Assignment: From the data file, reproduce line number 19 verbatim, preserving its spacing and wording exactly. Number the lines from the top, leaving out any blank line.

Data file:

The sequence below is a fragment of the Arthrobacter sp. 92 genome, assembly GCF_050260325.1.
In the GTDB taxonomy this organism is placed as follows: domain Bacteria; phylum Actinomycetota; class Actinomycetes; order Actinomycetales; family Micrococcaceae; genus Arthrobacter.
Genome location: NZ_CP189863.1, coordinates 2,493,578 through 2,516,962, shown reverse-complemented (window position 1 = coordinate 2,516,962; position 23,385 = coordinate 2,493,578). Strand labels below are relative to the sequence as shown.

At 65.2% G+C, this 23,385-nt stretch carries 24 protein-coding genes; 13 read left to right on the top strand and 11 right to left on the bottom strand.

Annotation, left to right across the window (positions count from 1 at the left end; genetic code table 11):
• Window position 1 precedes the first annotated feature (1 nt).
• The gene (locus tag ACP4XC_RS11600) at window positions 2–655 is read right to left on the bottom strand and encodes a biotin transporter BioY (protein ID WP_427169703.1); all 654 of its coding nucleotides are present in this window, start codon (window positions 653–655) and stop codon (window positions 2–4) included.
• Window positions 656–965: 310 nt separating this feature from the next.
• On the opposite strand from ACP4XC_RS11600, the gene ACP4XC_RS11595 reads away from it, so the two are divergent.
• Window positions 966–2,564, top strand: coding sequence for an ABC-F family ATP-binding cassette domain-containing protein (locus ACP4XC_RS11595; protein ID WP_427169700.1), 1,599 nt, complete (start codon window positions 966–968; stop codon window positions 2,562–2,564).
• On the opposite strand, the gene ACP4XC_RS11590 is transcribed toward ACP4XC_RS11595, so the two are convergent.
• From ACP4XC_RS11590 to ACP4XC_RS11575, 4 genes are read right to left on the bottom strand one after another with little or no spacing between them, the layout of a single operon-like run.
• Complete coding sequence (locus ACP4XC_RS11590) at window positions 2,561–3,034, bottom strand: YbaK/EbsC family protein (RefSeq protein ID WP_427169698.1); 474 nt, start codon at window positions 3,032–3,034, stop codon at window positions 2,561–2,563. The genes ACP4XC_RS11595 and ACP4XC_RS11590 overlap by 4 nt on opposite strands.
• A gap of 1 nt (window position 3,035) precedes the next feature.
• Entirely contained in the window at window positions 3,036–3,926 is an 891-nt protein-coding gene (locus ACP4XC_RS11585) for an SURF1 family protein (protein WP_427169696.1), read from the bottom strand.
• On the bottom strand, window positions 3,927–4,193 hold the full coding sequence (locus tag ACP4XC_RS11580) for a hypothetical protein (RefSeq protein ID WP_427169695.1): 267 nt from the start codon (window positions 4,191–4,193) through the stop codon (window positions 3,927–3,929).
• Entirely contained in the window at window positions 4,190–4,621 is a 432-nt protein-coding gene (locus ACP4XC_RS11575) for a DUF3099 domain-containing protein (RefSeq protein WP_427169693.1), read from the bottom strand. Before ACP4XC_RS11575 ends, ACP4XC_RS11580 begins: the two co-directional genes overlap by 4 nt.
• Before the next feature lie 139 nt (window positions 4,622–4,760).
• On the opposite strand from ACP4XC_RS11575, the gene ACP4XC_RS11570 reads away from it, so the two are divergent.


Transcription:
• On the opposite strand from ACP4XC_RS11575, the gene ACP4XC_RS11570 reads away from it, so the two are divergent.